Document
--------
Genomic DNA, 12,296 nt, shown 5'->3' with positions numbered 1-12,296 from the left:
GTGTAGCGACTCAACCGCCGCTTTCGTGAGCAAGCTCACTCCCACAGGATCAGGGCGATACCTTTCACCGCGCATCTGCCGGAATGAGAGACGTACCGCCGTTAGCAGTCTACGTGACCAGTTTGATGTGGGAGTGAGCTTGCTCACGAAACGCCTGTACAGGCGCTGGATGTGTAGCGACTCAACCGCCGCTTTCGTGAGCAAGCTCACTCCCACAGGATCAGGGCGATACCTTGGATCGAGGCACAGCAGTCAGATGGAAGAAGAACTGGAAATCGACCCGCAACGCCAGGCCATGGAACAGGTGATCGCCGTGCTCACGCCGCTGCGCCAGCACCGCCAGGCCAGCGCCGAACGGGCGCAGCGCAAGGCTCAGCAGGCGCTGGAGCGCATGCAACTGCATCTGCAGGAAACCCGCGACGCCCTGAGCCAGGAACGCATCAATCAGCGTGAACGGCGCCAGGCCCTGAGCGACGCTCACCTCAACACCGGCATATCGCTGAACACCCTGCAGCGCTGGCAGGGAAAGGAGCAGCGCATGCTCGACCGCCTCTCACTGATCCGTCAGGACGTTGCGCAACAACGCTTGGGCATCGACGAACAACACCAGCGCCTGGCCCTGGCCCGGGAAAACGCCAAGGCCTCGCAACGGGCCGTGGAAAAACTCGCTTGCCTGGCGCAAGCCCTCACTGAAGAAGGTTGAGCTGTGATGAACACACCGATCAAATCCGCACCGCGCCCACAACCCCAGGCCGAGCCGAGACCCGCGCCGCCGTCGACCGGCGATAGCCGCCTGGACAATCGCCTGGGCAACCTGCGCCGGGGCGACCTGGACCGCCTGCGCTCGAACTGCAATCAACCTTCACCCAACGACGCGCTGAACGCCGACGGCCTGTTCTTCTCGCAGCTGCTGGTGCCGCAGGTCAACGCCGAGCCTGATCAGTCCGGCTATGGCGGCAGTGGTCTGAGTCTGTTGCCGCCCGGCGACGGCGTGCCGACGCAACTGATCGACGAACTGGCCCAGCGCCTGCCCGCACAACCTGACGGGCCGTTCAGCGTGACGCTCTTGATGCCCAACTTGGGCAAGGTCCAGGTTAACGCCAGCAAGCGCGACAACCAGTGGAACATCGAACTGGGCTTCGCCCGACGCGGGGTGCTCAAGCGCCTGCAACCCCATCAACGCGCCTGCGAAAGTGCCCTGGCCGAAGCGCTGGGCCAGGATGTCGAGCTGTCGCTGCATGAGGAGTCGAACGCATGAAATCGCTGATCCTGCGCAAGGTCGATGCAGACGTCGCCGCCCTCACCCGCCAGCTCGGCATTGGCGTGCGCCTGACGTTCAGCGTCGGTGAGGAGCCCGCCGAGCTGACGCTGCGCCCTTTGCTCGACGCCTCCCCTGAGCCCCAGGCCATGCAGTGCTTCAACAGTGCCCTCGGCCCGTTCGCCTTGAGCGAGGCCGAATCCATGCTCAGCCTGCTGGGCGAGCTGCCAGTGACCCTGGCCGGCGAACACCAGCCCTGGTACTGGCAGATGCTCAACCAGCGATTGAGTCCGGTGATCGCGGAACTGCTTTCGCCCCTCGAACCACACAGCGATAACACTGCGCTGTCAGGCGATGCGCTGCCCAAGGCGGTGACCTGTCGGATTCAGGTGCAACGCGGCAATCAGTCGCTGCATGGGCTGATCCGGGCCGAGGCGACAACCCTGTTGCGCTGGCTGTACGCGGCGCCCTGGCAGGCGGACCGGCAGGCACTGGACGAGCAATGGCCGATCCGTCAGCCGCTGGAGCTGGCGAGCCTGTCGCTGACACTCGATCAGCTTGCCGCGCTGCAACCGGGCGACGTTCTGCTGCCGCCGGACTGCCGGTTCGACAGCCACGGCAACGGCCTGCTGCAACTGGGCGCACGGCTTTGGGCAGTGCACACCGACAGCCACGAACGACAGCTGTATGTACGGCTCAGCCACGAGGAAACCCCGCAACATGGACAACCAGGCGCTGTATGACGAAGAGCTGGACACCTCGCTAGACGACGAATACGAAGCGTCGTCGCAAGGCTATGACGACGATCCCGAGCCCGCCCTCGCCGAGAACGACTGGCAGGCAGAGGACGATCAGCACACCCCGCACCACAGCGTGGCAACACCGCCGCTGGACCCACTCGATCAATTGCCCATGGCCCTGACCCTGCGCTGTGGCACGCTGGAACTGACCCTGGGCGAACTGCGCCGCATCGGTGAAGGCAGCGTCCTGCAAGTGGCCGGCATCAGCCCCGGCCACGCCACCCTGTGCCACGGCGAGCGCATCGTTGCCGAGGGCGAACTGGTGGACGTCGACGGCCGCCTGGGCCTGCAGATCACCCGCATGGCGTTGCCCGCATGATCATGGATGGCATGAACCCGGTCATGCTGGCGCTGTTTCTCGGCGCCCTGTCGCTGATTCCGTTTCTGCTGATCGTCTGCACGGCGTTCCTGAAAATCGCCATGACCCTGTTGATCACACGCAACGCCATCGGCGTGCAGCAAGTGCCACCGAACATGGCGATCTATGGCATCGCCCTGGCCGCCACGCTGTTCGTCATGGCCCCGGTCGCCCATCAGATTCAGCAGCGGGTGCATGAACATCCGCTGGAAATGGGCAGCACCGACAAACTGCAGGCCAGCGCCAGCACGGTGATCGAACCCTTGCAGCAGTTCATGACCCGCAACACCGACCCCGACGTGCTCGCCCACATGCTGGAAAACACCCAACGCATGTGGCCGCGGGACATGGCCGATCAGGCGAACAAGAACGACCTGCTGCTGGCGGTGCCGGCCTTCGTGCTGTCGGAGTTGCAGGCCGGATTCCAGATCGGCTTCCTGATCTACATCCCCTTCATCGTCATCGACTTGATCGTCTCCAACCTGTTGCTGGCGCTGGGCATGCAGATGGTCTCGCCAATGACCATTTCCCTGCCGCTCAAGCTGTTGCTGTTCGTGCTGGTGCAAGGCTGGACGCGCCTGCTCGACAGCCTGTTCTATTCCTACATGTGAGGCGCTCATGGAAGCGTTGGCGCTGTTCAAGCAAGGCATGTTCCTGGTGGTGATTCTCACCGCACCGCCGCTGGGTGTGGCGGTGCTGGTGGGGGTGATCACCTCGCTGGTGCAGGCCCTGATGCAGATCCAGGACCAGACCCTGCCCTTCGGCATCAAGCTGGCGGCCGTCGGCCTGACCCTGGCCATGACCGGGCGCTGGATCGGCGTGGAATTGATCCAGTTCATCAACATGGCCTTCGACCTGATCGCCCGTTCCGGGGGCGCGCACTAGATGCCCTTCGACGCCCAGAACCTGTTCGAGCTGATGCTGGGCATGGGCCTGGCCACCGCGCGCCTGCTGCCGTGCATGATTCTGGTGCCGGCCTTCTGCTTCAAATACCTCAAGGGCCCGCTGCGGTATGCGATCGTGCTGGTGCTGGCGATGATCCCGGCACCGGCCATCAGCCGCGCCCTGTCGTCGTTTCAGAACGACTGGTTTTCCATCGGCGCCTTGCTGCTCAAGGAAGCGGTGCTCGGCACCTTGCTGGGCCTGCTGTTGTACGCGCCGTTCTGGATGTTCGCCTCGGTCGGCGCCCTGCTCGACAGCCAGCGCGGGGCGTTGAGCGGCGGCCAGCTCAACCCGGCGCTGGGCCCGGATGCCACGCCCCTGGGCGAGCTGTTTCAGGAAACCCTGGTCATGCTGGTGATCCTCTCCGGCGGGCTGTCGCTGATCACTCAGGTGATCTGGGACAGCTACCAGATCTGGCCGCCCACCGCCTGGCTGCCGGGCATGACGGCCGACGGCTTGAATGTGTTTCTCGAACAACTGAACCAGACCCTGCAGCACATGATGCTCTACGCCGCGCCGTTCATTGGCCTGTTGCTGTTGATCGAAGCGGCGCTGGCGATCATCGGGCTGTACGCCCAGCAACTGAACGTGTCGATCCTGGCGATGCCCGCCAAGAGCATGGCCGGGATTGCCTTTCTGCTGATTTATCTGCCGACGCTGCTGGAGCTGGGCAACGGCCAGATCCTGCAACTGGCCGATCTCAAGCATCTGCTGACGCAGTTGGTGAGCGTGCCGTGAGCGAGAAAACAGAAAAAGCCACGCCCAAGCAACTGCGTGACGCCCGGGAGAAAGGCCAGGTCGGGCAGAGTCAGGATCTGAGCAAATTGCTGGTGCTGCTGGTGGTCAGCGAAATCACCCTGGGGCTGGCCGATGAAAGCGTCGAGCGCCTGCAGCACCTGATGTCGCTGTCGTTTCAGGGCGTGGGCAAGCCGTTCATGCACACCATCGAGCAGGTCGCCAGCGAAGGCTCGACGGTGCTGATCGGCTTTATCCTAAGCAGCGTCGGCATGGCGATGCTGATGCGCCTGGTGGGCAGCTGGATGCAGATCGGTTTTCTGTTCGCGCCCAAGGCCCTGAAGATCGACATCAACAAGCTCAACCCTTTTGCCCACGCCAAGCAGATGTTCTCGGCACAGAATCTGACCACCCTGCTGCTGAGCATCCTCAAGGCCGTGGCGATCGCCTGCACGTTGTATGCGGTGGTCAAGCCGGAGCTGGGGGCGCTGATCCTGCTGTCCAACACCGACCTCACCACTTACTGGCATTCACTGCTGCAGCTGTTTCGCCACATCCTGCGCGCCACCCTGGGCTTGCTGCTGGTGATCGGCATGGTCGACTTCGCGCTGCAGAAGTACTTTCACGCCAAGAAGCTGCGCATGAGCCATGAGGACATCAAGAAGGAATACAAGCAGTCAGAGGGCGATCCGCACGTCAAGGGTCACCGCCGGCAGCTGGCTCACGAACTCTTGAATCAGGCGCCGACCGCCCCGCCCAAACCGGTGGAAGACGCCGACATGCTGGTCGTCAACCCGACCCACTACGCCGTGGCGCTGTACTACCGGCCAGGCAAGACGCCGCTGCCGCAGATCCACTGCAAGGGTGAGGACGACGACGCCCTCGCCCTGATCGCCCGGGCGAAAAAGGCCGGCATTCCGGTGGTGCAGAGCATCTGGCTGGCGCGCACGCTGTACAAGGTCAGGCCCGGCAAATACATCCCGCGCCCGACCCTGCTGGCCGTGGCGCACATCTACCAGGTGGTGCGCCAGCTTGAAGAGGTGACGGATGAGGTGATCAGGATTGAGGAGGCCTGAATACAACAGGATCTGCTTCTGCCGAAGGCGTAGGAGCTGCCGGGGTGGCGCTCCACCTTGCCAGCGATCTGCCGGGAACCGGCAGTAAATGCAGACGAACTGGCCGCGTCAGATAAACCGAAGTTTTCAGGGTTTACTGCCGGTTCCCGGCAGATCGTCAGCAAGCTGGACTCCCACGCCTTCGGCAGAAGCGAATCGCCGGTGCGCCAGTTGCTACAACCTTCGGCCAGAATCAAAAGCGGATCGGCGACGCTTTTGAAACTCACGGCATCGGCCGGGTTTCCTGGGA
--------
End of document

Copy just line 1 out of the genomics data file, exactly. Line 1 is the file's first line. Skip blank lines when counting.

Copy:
Genomic DNA, 12,296 nt, shown 5'->3' with positions numbered 1-12,296 from the left: